Weekly periodization schedule: challenging match schedules
The basic principles of a weekly periodization schedule. Examples on how to distribute training load over the week depending on the match schedule.
Football and field hockey are intermittent sports: high-speed actions and short explosive actions are followed by periods of (relative) rest. When monitoring a team, it is important that you get an overview of all these different kinds of actions. However, if you want to get an overview of all these actions, it is easy to get lost in analyzing sports data. The trick is to select a limited number of variables that will give you an overview of the load of the most important match aspects. Therefore, it is interesting to know which parameters are used to monitor these aspects.
When preparing your team for the challenging demands of the match, there are roughly four aspects which are the most important: the volume of the match, the high-speed running demands, the demands of the short explosive actions, and whether (and for how long) the player is pushed to his/her maximum. If you monitor your team only on the high-speed running demands, you might miss that your players are insufficiently prepared for the demands of short explosive actions. Hence, it is important to know which variables measure the demands of these actions to know which variables you need to monitor.
The volume of a match is measured with the total distance that the players cover during a match. The high-speed running demands are measured with the distances covered in the different speed zones. Especially the sprint distance (>20km/h) and high-intensity sprint distance (>25km/h) are relevant for this case. However, short explosive actions do often not result in a high speed, therefore, the load of these actions will not be captured with the distances covered in the different speed zones. Instead, accelerations and decelerations are more appropriate to measure the load of these actions. The last aspect, whether the players are pushed to their maximum (and for how long), can be measured with the time in the fifth heart rate zone (>90% of the maximal heart rate).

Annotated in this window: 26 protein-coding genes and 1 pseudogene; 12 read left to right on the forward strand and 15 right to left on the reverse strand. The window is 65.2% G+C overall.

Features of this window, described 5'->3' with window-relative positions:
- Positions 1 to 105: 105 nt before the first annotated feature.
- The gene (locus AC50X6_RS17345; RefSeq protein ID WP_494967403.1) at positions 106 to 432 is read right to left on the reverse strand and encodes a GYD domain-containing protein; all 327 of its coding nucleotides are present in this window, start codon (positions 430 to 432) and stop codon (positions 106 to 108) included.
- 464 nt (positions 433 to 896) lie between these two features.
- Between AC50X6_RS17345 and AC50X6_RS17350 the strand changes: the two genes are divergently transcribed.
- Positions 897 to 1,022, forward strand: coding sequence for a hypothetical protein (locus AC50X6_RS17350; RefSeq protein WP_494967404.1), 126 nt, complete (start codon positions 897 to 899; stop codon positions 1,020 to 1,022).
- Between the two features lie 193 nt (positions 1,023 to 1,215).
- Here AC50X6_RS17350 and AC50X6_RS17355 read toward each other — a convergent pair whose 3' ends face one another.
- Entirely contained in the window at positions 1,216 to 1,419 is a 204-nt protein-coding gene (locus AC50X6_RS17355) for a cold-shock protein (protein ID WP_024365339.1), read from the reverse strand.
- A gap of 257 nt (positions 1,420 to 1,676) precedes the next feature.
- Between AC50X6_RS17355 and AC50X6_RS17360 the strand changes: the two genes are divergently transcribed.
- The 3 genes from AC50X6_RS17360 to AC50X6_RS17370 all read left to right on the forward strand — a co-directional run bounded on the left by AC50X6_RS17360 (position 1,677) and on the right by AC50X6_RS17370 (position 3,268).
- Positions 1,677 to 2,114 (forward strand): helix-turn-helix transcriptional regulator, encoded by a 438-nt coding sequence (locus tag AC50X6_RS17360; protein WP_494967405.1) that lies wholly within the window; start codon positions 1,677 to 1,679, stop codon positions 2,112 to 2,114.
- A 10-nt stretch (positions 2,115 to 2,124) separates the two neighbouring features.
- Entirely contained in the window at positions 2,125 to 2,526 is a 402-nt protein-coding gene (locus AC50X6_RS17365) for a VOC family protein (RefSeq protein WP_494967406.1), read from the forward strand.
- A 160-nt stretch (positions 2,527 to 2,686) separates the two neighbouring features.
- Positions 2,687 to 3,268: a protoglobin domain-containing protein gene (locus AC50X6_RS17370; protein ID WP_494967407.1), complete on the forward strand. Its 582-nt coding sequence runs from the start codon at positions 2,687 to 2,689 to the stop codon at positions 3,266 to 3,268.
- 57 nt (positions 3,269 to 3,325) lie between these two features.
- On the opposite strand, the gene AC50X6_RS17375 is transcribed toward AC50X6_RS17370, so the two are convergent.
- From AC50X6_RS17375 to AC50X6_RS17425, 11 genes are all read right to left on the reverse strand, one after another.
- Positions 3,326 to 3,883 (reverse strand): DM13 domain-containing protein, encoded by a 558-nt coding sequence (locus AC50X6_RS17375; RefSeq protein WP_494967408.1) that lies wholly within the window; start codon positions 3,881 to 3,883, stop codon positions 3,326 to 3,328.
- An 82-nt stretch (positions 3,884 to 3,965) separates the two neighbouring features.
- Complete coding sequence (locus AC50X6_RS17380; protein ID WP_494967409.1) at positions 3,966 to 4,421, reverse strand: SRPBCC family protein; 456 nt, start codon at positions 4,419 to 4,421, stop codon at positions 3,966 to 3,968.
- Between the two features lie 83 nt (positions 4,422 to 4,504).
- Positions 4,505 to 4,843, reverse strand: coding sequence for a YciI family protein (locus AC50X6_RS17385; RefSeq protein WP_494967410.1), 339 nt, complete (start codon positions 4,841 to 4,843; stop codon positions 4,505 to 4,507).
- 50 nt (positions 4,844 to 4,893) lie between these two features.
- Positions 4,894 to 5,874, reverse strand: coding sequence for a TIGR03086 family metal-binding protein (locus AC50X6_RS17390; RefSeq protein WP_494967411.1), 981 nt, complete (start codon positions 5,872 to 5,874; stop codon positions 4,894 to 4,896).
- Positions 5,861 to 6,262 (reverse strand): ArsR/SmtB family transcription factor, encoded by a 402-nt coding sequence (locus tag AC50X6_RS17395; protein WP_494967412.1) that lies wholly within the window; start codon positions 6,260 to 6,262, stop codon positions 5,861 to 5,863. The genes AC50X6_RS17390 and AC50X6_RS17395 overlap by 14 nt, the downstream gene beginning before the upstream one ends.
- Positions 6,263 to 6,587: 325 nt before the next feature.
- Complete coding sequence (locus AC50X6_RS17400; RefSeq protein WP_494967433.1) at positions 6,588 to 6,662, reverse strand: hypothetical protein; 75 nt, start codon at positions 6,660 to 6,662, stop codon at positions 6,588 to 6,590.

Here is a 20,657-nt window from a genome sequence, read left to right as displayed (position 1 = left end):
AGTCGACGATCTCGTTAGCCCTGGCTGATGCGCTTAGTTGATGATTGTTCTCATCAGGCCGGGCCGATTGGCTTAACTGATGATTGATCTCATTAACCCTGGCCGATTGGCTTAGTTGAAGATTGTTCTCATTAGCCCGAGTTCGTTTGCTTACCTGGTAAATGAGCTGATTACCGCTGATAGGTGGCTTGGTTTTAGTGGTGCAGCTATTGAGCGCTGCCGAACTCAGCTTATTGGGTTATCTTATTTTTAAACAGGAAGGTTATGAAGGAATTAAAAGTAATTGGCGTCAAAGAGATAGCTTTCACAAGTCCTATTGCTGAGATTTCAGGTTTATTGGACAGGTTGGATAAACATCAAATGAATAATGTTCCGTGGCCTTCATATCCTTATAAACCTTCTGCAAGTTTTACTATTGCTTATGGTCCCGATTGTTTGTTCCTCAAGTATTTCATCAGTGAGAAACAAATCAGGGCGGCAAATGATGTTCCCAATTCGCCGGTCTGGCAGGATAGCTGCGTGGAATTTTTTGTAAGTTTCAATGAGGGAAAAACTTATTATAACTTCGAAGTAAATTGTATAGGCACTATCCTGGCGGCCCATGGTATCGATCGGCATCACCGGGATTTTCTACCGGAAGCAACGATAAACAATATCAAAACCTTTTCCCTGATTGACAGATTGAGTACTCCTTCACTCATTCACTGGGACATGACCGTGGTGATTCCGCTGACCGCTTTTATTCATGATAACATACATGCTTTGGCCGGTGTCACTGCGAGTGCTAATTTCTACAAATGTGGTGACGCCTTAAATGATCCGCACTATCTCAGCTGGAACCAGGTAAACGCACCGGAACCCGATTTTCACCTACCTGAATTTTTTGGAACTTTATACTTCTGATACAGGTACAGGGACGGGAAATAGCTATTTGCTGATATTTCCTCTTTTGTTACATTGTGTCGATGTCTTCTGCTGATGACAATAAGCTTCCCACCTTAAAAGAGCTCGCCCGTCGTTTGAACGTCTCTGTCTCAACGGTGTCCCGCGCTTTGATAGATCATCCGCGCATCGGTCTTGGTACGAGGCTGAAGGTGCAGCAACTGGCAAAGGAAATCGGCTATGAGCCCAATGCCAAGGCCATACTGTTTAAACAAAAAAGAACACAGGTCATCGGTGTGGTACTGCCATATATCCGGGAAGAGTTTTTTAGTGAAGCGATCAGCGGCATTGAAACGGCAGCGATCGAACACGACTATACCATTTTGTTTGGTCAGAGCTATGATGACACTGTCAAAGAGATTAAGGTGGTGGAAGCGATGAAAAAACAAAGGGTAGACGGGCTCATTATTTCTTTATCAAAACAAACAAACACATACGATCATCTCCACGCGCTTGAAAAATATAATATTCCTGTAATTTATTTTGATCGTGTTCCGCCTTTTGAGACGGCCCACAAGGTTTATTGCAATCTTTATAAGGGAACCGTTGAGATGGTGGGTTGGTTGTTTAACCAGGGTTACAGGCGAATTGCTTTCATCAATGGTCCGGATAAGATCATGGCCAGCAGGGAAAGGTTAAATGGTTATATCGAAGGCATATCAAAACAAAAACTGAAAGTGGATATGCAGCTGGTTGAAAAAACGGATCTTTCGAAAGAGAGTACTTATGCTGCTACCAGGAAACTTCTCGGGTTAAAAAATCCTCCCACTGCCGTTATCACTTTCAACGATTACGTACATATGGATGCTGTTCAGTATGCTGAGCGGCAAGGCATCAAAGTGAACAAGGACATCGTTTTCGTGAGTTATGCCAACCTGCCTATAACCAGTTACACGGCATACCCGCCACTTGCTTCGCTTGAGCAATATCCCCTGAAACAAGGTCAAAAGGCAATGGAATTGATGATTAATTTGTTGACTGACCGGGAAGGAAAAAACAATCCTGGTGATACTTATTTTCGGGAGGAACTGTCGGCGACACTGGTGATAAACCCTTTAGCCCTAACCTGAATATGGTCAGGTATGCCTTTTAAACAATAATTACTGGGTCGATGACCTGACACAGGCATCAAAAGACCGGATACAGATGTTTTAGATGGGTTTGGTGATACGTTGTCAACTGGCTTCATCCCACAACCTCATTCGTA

The advantage of monitoring these variables is that changing the field size of exercises will result in changes in these variables. Exercises with large field sizes result in more distances covered and more (high-intensity) sprint distance. In contrast, exercises with smaller field dimensions will result in more accelerations and decelerations and more time in the fifth heart rate zone. If you see that your team is not sufficiently prepared for the demands of the match on any of these variables (or does not reach the benchmark), changing the field dimensions of exercises is one of the manners you will prepare your players for a different aspect of the game.
When monitoring your team with GPS and heart rate, it is easy to get lost in the data. Therefore, you need to select a few variables which represent the most important aspects: volume of the match, high-speed demands, the demands of short explosive actions, and whether a player is pushed to his/her maximum. The variables which are most suitable to cover these aspects are total distance, sprint distance, high-intensity sprint distance, accelerations/decelerations, and the time in the fifth heart rate zone. If your team is insufficiently prepared for the match demands or does not reach the benchmark for any of these variables, changing the field size of the exercises will help you to prepare your team for these demands.